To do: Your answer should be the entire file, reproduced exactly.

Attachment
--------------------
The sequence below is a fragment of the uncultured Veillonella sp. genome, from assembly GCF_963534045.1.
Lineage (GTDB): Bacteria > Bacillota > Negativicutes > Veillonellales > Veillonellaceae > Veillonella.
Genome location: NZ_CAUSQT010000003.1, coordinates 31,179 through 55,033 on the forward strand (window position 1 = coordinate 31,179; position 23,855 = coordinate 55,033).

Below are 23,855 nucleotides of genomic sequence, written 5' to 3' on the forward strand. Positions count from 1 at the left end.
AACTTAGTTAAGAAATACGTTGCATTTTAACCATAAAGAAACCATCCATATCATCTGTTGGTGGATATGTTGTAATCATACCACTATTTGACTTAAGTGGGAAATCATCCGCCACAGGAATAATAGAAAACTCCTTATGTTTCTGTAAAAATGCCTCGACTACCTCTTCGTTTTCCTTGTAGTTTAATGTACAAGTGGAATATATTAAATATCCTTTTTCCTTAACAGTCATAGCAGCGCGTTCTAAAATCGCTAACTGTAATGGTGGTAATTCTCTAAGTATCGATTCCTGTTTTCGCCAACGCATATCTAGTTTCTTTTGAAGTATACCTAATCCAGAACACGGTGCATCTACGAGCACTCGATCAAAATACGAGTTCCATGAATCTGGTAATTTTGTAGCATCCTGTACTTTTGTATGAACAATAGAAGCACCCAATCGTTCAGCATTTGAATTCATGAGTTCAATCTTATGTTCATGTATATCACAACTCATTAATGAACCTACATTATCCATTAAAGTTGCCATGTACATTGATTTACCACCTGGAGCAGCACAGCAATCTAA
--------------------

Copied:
The sequence below is a fragment of the uncultured Veillonella sp. genome, from assembly GCF_963534045.1.
Lineage (GTDB): Bacteria > Bacillota > Negativicutes > Veillonellales > Veillonellaceae > Veillonella.
Genome location: NZ_CAUSQT010000003.1, coordinates 31,179 through 55,033 on the forward strand (window position 1 = coordinate 31,179; position 23,855 = coordinate 55,033).

Below are 23,855 nucleotides of genomic sequence, written 5' to 3' on the forward strand. Positions count from 1 at the left end.
AACTTAGTTAAGAAATACGTTGCATTTTAACCATAAAGAAACCATCCATATCATCTGTTGGTGGATATGTTGTAATCATACCACTATTTGACTTAAGTGGGAAATCATCCGCCACAGGAATAATAGAAAACTCCTTATGTTTCTGTAAAAATGCCTCGACTACCTCTTCGTTTTCCTTGTAGTTTAATGTACAAGTGGAATATATTAAATATCCTTTTTCCTTAACAGTCATAGCAGCGCGTTCTAAAATCGCTAACTGTAATGGTGGTAATTCTCTAAGTATCGATTCCTGTTTTCGCCAACGCATATCTAGTTTCTTTTGAAGTATACCTAATCCAGAACACGGTGCATCTACGAGCACTCGATCAAAATACGAGTTCCATGAATCTGGTAATTTTGTAGCATCCTGTACTTTTGTATGAACAATAGAAGCACCCAATCGTTCAGCATTTGAATTCATGAGTTCAATCTTATGTTCATGTATATCACAACTCATTAATGAACCTACATTATCCATTAAAGTTGCCATGTACATTGATTTACCACCTGGAGCAGCACAGCAATCTAA